Kauri dieback not as widespread as feared

Results show limited spread of kauri dieback

Results of aerial and ground surveillance of the Coromandel Peninsula show that the presence of Phytophythora taxon Agathis (PTA), or kauri dieback disease is not widespread in the area, Conservation Minister Dr Nick Smith and Primary Industries Minister Nathan Guy announced today.

“We were seriously worried with the discovery of kauri dieback in the Whangapoua Forest in March that the disease was more widespread through the Coromandel. The results of the extensive surveillance is that the disease is confined to a small area with a low risk of spread and it has most likely been present for several decades,” Dr Smith says.

Kauri dieback disease is caused by a microscopic, fungus-like organism which infects the tree’s roots and damages the tissues that carry nutrients and water within the tree, effectively starving it to death. It was first detected on the Coromandel Peninsula in March this year in the Whangapoua Forest, just north of Whitianga. The area was immediately closed to the public to reduce the risk of spreading the disease and a comprehensive aerial and ground surveillance programme was initiated.

The results from this programme were released today and show that the disease has only been confirmed on two sites on the Coromandel – at the initial site in the Whangapoua Forest, and at another site on private land nearby.

“It is fortunate that the characteristics of the affected area will make it easier to contain the disease. There are no walking tracks and access to the area is limited. The area will remain closed while the discussions continue with the local community, mana whenua and adjoining landowners on the long term management options for this site,” Mr Guy says.

“The pattern of disease and history of these two sites suggest that the pathogen causing kauri dieback was likely spread to the area by the New Zealand Forest Service (NZFS) decades ago during the establishment of the commercial pine forest at Whangapoua,” Mr Guy says.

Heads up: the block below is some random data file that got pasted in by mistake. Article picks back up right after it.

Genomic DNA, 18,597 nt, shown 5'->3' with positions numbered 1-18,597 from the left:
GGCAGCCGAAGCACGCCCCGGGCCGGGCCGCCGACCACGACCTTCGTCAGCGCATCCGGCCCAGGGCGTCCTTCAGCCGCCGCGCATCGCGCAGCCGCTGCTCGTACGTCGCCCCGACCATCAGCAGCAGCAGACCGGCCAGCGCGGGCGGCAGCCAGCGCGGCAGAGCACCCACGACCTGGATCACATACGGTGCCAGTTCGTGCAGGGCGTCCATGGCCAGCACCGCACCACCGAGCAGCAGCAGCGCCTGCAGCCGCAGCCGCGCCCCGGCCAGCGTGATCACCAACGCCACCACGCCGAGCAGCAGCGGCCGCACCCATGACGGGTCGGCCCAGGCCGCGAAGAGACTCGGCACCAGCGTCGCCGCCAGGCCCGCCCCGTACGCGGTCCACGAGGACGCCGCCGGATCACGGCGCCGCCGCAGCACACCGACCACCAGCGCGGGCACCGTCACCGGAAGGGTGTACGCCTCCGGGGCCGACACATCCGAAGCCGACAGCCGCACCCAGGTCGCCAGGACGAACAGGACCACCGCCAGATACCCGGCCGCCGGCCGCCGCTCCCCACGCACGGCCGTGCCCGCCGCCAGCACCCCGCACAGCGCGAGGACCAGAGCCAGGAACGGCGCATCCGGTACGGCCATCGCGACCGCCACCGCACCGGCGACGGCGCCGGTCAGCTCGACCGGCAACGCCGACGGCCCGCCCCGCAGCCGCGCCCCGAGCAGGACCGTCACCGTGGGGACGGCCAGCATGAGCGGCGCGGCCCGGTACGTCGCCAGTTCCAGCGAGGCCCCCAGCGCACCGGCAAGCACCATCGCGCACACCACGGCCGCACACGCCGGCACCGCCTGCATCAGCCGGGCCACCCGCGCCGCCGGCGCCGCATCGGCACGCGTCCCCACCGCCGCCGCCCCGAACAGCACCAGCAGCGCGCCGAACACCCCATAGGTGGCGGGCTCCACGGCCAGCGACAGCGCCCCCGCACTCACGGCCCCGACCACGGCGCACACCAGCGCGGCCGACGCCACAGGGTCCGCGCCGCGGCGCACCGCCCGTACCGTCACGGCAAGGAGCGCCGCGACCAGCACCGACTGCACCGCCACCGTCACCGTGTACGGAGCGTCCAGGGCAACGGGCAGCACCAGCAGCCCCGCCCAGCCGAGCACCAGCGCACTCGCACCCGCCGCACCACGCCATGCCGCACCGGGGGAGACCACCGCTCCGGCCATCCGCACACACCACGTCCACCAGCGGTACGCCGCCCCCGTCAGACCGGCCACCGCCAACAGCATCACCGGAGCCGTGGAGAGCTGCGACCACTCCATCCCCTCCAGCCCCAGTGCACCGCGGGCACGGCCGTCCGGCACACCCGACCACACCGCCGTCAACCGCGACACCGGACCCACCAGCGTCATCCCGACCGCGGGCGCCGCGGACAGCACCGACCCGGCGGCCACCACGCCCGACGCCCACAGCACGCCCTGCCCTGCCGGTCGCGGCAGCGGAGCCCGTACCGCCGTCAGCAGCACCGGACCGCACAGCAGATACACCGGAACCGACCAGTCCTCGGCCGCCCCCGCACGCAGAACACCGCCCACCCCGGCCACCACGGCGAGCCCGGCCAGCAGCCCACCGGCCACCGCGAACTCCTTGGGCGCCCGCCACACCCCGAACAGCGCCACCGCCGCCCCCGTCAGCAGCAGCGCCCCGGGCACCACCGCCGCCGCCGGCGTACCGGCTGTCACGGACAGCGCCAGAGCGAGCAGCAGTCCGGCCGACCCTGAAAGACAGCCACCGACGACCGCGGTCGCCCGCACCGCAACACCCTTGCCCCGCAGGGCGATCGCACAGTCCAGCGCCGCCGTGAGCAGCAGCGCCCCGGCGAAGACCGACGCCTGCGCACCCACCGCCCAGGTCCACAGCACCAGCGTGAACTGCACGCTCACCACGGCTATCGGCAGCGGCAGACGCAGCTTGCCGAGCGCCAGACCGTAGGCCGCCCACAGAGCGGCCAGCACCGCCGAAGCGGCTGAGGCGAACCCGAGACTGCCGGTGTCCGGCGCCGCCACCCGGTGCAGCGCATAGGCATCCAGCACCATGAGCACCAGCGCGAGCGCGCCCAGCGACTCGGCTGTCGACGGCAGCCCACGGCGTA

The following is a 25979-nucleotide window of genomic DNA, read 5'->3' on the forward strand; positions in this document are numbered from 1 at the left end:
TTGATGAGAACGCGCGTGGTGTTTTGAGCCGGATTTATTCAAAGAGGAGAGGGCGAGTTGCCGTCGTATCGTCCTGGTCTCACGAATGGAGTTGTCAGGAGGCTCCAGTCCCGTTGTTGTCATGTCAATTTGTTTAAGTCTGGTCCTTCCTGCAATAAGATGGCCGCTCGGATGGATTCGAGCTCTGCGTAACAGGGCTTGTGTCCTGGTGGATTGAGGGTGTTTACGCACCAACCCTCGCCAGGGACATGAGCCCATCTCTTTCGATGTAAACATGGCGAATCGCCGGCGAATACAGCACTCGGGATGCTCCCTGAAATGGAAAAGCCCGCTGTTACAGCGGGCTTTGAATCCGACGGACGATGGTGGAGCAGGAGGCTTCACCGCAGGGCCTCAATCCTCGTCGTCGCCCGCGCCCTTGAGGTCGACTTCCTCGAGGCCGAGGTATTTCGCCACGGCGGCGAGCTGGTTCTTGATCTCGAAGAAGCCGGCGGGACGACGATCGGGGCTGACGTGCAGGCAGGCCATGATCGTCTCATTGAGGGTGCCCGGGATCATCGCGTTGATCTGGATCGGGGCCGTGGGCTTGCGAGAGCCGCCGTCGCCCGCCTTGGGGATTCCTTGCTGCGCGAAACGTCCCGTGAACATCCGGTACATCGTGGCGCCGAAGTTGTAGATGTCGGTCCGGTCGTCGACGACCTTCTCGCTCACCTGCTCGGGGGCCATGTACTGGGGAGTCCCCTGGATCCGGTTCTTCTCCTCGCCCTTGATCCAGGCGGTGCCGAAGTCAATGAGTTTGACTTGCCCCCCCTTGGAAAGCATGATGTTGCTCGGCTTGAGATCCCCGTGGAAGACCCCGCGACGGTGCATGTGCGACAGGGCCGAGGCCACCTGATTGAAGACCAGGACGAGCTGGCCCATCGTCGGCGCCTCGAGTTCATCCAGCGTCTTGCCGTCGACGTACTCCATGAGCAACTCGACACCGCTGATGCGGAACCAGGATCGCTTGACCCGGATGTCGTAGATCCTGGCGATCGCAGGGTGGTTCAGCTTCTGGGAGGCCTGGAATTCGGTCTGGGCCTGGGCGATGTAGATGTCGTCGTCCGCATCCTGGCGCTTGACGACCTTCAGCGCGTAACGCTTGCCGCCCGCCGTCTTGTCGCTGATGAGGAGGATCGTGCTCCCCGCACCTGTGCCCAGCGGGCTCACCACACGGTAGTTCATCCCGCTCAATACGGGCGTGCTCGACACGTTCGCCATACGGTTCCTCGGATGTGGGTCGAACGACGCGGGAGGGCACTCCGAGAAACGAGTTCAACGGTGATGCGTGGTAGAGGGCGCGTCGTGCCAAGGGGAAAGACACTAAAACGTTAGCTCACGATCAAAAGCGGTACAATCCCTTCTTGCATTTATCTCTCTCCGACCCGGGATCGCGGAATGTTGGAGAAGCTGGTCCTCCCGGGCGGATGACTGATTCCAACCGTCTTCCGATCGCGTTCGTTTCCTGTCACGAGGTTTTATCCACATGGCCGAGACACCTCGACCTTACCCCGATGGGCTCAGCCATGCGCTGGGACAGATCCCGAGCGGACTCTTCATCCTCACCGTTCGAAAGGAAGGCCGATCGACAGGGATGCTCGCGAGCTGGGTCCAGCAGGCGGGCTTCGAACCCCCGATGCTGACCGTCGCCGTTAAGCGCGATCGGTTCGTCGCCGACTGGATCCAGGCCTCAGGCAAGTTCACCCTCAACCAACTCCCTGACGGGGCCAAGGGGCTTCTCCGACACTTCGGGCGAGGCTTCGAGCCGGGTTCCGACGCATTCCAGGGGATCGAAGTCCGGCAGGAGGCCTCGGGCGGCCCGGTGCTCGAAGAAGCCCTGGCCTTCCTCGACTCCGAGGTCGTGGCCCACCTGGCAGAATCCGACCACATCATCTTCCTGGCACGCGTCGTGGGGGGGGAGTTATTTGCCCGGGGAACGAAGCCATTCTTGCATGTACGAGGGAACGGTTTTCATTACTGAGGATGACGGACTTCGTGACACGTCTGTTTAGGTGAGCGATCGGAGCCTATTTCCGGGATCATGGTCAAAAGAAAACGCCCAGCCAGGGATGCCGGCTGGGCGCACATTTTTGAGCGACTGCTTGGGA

Historic NZFS activity has also been implicated in the spread of kauri dieback to other infected sites in Northland and Auckland.

“The Government is committed to doing everything practically possible to protect our Kauri forests from PTA. Funding was first applied for in 2008 but declined by the previous Government. We have funded a programme of $4.7 million in Budget 2009 over five years and Budget 2014 provided a further $26.5 million over the next five years. We have also provided this month a $57,000 Community Conservation Partnership Fund grant to Kauri 2000 trust to help raise community awareness of the problem,” Dr Smith says.

“Kauri is an iconic species for New Zealand and one of the oldest and largest organisms on earth. The Government is committed to ensuring its survival for the enjoyment of future generations. We ask the public to do its part to avoid spread of the disease. This means adopting biosecurity measures of cleaning and disinfecting footwear, vehicle tyres and machinery when moving to or from any kauri forests. We also urge walkers to keep to formed tracks. We need to take a precautionary approach of assuming every kauri stand may be infected,” Dr Smith concluded

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